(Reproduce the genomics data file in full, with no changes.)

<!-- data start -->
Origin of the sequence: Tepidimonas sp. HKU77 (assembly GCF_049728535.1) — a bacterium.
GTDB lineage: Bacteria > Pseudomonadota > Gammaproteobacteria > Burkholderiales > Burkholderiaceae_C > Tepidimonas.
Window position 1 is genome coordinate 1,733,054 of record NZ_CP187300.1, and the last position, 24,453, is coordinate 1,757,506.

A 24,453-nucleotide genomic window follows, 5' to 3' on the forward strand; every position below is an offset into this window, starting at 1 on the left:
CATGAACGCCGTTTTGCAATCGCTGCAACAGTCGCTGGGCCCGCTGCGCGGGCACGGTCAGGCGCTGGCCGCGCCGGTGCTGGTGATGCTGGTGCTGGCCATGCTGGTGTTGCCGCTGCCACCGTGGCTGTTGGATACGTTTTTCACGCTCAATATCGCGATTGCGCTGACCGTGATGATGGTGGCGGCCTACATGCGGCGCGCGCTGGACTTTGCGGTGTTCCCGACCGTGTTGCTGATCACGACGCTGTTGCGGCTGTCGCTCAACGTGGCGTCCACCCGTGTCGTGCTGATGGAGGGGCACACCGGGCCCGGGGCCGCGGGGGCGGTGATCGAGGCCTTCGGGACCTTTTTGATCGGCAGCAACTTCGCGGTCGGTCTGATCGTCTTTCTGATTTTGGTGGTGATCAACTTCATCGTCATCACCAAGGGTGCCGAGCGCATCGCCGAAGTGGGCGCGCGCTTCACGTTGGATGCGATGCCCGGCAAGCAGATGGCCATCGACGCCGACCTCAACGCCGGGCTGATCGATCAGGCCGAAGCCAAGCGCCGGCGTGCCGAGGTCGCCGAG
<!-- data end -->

Origin of the sequence: Tepidimonas sp. HKU77 (assembly GCF_049728535.1) — a bacterium.
GTDB lineage: Bacteria > Pseudomonadota > Gammaproteobacteria > Burkholderiales > Burkholderiaceae_C > Tepidimonas.
Window position 1 is genome coordinate 1,733,054 of record NZ_CP187300.1, and the last position, 24,453, is coordinate 1,757,506.

A 24,453-nucleotide genomic window follows, 5' to 3' on the forward strand; every position below is an offset into this window, starting at 1 on the left:
CATGAACGCCGTTTTGCAATCGCTGCAACAGTCGCTGGGCCCGCTGCGCGGGCACGGTCAGGCGCTGGCCGCGCCGGTGCTGGTGATGCTGGTGCTGGCCATGCTGGTGTTGCCGCTGCCACCGTGGCTGTTGGATACGTTTTTCACGCTCAATATCGCGATTGCGCTGACCGTGATGATGGTGGCGGCCTACATGCGGCGCGCGCTGGACTTTGCGGTGTTCCCGACCGTGTTGCTGATCACGACGCTGTTGCGGCTGTCGCTCAACGTGGCGTCCACCCGTGTCGTGCTGATGGAGGGGCACACCGGGCCCGGGGCCGCGGGGGCGGTGATCGAGGCCTTCGGGACCTTTTTGATCGGCAGCAACTTCGCGGTCGGTCTGATCGTCTTTCTGATTTTGGTGGTGATCAACTTCATCGTCATCACCAAGGGTGCCGAGCGCATCGCCGAAGTGGGCGCGCGCTTCACGTTGGATGCGATGCCCGGCAAGCAGATGGCCATCGACGCCGACCTCAACGCCGGGCTGATCGATCAGGCCGAAGCCAAGCGCCGGCGTGCCGAGGTCGCCGAG